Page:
Nicotine Addiction

by Gant on July 2, 2009


Scientific studies suggest that compulsive tobacco use, nicotine cravings, mood swings, irritability, changes in appetite, weight gain or loss and sleep problems can be symptoms of addiction and are caused by biochemical imbalances that disrupt the normal workings of brain cells. Addictive substances like nicotine short-circuit brain chemistry and can temporarily relieve these symptoms by artificially stimulating “reward” pathways in the brain that involve certain “feel good” stress hormones called neurotransmitters. Nicotine literally substitutes for neurotransmitters that the brain may be unable to produce in adequate amounts.

Scientific studies also suggest that the disruptions in brain chemistry causing these symptoms and that in part cause nicotine addiction, are related to nutritional deficiencies that prevent the replenishment of the “feel good” neurotransmitters that could bring brain chemistry back into balance. Chronic deficiencies in neurotransmitters can also be caused by genetic factors which explains why some people seem to “inherit” a tendency to become addicted to drugs like nicotine.

Nicotine short-circuits brain chemistry by disrupting several important neurotransmitters including dopamine, acetylcholine and serotonin to bring about its mind-altering effects. The disappearance of cravings, improved capacity to enjoy pleasure, arrousal, increased vigilance, improved performance, relief of anxiety and depression, reduced hunger and control of appetite and body weight are all thought to be caused by nicotine’s disruptions in these neurotransmitters. These “improvements” fool the nicotine user into falsely believing that nicotine is doing something beneficial. When I explain to my patients how they have been duped by the drug (not to mention tobacco companies), they are relieved somewhat of the shame and self-doubt stemming from a false belief in a lack of will-power to stop smoking.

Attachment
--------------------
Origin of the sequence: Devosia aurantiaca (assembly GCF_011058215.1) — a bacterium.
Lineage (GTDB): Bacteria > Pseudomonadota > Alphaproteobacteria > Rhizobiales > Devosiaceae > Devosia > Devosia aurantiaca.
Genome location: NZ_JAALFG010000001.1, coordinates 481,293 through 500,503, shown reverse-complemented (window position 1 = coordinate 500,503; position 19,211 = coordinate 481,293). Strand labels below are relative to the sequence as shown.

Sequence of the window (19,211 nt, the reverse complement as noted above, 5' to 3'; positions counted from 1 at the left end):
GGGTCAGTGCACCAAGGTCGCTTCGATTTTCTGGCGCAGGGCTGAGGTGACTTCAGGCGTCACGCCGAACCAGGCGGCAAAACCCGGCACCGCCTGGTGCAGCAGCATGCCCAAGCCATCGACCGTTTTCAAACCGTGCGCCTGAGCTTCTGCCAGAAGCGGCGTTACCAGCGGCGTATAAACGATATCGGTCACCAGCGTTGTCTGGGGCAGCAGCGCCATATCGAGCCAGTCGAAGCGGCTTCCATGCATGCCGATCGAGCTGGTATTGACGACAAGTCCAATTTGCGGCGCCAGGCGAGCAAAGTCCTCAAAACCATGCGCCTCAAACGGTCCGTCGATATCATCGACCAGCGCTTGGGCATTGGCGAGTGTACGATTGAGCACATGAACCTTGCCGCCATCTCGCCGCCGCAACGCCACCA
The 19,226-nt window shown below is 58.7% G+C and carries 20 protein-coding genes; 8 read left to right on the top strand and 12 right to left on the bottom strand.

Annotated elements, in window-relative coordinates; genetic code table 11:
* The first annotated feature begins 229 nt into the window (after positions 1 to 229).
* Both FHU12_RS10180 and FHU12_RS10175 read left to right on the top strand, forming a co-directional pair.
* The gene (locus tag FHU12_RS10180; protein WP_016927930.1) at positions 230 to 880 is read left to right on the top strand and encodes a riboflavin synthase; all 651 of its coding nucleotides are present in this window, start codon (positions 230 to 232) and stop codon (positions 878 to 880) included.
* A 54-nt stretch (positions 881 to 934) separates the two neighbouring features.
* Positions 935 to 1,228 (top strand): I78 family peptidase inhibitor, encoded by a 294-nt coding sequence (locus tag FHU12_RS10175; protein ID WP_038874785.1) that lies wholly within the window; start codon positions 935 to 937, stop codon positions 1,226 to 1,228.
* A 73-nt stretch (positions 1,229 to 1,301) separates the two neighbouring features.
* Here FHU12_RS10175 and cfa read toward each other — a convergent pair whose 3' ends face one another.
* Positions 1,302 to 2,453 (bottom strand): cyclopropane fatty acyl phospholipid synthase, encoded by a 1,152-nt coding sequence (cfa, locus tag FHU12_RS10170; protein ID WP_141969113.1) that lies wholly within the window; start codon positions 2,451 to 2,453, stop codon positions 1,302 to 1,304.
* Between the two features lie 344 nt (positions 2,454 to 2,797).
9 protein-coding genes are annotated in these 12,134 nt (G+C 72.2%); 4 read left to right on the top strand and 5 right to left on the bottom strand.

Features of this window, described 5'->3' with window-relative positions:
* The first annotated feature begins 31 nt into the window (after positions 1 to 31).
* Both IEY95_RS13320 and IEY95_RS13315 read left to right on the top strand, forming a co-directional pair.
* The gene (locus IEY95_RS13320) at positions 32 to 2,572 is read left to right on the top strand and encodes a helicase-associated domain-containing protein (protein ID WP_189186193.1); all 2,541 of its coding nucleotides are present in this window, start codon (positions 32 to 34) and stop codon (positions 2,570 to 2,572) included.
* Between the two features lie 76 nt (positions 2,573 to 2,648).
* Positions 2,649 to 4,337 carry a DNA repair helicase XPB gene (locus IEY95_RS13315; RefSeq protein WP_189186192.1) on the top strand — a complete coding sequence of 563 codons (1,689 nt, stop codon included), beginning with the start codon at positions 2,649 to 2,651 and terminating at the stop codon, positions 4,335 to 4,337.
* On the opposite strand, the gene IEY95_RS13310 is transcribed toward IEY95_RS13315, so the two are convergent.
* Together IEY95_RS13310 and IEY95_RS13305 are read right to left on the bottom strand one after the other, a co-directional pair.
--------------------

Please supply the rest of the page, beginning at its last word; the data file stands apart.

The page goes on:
For those disbelievers, I suggest a brief test – abstain from water or fluids for a day or so, and see if one can control the symptoms of thirsting caused by similar disruptions in brain chemistry! Further scientific research suggests that the symptoms of addiction can be alleviated in part with nutritional support. This makes sense because scientific research has shown that neurotransmitters are naturally made in the brain from certain food components. For instance, dopamine and serotonin synthesis rely on the availability of the amino acids tyrosine and tryptophan (respectively), certain B vitamins (niacin or B3, and pyridoxine or B6) and the mineral iron.

Therefore, it also follows that the symptoms of nicotine addiction, the compulsive tobacco use, nicotine cravings, mood swings, irritability, changes in appetite, weight gain or loss and sleep problems are caused not only by nicotine-induced disruptions in brain chemistry, but that these symptoms may also be caused by an inability to restore brain chemistry to its normal functioning due to dietary deficiencies of the food components needed to synthesize and replenish certain neurotransmitters.

Those with genetic tendencies towards addiction may have unique and heightened needs for nutritional supplementation in order to compensate for inherited tendencies to have certain neurotransmitter deficiencies (genetic polymorphisms).

I have successfully treated thousands of addicted patients and I have noticed that nutritional support with targeted food supplements can alleviate many, if not all, of the symptoms of nicotine withdrawal and craving and also that nutritional support can be the determining factor in bringing about the success or failure of a smoking cessation intervention. I don’t demand absolute abstinence from my patients.

Even if they are not quite ready to quit completely, I think it is perfectly OK to cut down their use and lessen some of the potentially harmful effects to their health caused by smoking tobacco. They are then in a better position to stop completely later. Most of my patients are not capable of smoking anywhere near their pre-treatment levels when they take targeted nutritional supplements designed to replenish the neurotransmitter deficiencies that probably caused them to be addicted in the first place.

Look here >> Formulated Supplements for Nicotine Cessation

I welcome questions from clinicians who are seeking information about nutritional protocols in the treatment of nicotine addiction and cigarette compulsions or from those interested in participating in clinical trials. Different protocols may be more suited to meet the economic and clinical needs of your patients.

Photo credit: Image of burning cigarette courtesy of SuperFantastic on Flickr



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